Thus, Ferguson argued, society was not created by design to provide safety and security, but, instead, freedom and rights emerged and evolved out of more primitive forms of tribal and collective association as responses to considered injustices and abusive power.
The Results of Human Action, But Not Human Design
This now gets to the heart of Ferguson’s conception of society as a spontaneous order and not a planned creation of human forethought and conscious purpose, or as he expressed it in one of the most famous passages in the Essay on Civil Society:
“Like the winds, that come we know not whence, and blow whithersoever they list, the forms of society are derived from an obscure and distant origin; they arise long before the date of philosophy, from the instincts, not from the speculations of man. The crowd of mankind, are directed in their establishments and measures, by the circumstances in which they are placed; and seldom are turned from their way, to follow the plan of any single projector.
“Every step and every movement of the multitude, even in what is termed enlightened ages, are made with equal blindness to the future; and nations stumble upon establishments [institutions], which are indeed the result of human action, but not the execution of any human design.
“[It] may with more reason be affirmed for communities [societies], that they admit of the greatest revolutions where no change is intended, and that the most refined politicians do not always know whither they are leading the state by their projects.”
The Unintended Evolution of Property and Law
A main theme in Ferguson’s analysis is to emphasize that much of what we understand to be human progress through social evolution is the result of these cumulative actions of multitudes of people, the results of which cannot be, and have never been, fully predicted or understood by anyone.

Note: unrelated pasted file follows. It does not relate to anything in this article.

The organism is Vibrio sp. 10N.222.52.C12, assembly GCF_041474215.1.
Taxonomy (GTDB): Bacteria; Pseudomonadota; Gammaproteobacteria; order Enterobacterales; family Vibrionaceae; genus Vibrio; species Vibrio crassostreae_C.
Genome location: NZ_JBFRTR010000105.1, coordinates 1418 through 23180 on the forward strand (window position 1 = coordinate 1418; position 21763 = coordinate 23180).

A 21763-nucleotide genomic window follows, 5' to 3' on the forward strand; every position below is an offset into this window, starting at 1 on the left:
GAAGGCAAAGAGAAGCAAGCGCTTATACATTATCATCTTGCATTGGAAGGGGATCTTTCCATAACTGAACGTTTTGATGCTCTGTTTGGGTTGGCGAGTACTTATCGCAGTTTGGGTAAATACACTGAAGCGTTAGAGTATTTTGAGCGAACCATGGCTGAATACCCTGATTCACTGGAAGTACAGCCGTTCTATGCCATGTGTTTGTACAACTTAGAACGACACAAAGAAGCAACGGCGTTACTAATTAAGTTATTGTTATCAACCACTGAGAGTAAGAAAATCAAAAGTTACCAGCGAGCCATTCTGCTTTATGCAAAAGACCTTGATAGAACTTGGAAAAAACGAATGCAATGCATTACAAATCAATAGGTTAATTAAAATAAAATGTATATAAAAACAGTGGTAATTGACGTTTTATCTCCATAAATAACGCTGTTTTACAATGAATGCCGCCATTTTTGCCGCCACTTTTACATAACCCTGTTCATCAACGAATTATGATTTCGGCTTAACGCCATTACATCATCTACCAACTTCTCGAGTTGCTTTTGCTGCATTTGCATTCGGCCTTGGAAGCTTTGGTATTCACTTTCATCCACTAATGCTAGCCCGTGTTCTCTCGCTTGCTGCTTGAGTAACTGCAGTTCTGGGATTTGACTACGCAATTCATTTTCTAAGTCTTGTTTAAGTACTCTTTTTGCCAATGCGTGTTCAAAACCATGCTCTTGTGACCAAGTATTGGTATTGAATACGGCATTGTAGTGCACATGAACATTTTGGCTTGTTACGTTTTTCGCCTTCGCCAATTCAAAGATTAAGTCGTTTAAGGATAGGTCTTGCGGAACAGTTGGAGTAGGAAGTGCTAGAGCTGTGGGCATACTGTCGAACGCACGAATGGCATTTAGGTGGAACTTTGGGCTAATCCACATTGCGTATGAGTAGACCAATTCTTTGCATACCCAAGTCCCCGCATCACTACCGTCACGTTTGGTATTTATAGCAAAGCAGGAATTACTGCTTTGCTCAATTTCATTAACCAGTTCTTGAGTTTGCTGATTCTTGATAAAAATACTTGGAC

Property rights and the legal order to recognize and protect them did not come first, Ferguson reasoned, but were the outgrowth individuals acting with particular purposes in mind, with little thought or realization that their individual decisions and acts would bring about the institutions without which the execution of those individual plans would have been less possible and secure.
As Ferguson expressed it:
“Mankind, in following the present sense of their minds, in striving to remove inconveniences, or to gain apparent and contiguous advantages, arrives at ends which even their imagination could not anticipate, and pass on, like animals, in the track of their nature, without perceiving its end.
“He who first said, ‘I will appropriate this field: I will leave it to my heirs,’ did not perceive, that he was laying the foundation of civil laws and political establishments . . .
“This is the simplest form under which we can consider the establishment of nations: and we ascribe to a previous design, what came to be known only by experience, what no human wisdom could foresee, and what, without the recurring humor and disposition of his age, no authority could enable an individual to execute.”
Furthermore, Ferguson argued that the attempt by some to impose their societal designing projects on others finds ready resistance from those whose own plans differ from that of the social engineer. Said Ferguson, “Men, in general, are sufficiently disposed to occupy themselves in forming projects and schemes: but he who can scheme and project for others, will find an opponent in every person who is disposed to scheme for himself.”